In fact, there is no eyewitness or physical evidence that places Ray where he could have taken the fatal shot.  The only evidence is a box dropped near the scene with some of Ray’s possessions, including the rifle he had purchased a few days before.  There is civilian and police testimony that the box, with the rifle conveniently protruding, was dropped and that Ray’s white Mustang was seen departing the scene before the killing shot.  This rifle was never conclusively tied to the fatal bullet by ballistics, while its scope had never been trued in and was three inches off.  The government has vigorously vetoed later attempts by Ray’s attorneys to conduct ballistics tests with newer and better methods.

The notorious 1978 House assassination investigation supported the official government line that King was killed by a violent Southern racist who had stalked him for some time.  The investigation failed to follow interesting leads and presented speculations as fact.  The evidence that Ray had previously stalked King is flimsy.  In fact, there is no evidence that Martin Luther King, Jr., was ever on Ray’s radar, that he disliked King any more than millions of other subelite white men, or that he was particularly “racist.”  He was not Southern but was born in Illinois and spent most of his life in the Midwest and California.

Ray was a ninth-grade dropout who had been dismissed from the Army as “inept,” a petty criminal, and a professional jailbird.  He did not have the skill for the hit on King—one shot from cover and a clean escape—but he was perfect for the role of manipulable and expendable patsy.  It is highly plausible that he was, as he claimed, a party in a conspiracy, manipulated by a man named “Raoul” who had given him money and instructions.  According to Ray, he purchased the rifle and gave it to Raoul, receiving further orders to check in at a given address in Memphis.  The room that Ray picked for himself had no view of the spot where King died, and he was unfamiliar with sophisticated weapons and no marksman.  He had no way of knowing the location of King’s room in the motel across the way or even of knowing for certain that King was staying there.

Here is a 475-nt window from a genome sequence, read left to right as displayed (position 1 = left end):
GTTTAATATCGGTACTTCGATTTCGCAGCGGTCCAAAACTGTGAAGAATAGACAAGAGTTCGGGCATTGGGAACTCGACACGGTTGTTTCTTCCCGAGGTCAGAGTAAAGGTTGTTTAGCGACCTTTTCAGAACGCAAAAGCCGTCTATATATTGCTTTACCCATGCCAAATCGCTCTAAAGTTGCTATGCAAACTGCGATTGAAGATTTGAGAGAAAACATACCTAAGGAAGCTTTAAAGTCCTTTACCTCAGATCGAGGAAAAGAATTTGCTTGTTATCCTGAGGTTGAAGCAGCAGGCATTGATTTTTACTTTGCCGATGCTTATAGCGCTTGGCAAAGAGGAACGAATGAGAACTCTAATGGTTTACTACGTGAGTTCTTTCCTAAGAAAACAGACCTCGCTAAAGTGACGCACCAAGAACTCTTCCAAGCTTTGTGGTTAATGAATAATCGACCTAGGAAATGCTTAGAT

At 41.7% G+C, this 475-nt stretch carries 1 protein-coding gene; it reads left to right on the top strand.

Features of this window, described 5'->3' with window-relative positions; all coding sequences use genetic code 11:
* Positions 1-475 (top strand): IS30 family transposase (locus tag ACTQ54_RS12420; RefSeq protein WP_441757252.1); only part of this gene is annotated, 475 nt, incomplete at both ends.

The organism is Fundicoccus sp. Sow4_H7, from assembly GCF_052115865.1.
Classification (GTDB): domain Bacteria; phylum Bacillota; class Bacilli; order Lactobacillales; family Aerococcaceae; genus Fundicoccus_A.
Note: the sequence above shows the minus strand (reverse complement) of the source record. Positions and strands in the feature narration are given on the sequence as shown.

Raoul has been treated as a fabrication, but long before the assassination Ray had told his brothers that he was working for such a man and shared with them some of the funds he had been given.  For almost a year before the hit on King, Ray, a wanted escapee from the Missouri State Prison, was flush with more money than he had ever had.  He bought an almost new car, lived comfortably in California, and traveled to Mexico and Canada.  There has never been any explanation as to how he got the money other than payments from Raoul, who bears all the marks of a spy-agency handler.  After the assassination Ray traveled to Canada and across Europe, for two months evading a worldwide manhunt.  He had plenty of money, a Canadian passport, and used the names of four Canadian men who resembled him, information that he could never have obtained without official connivance.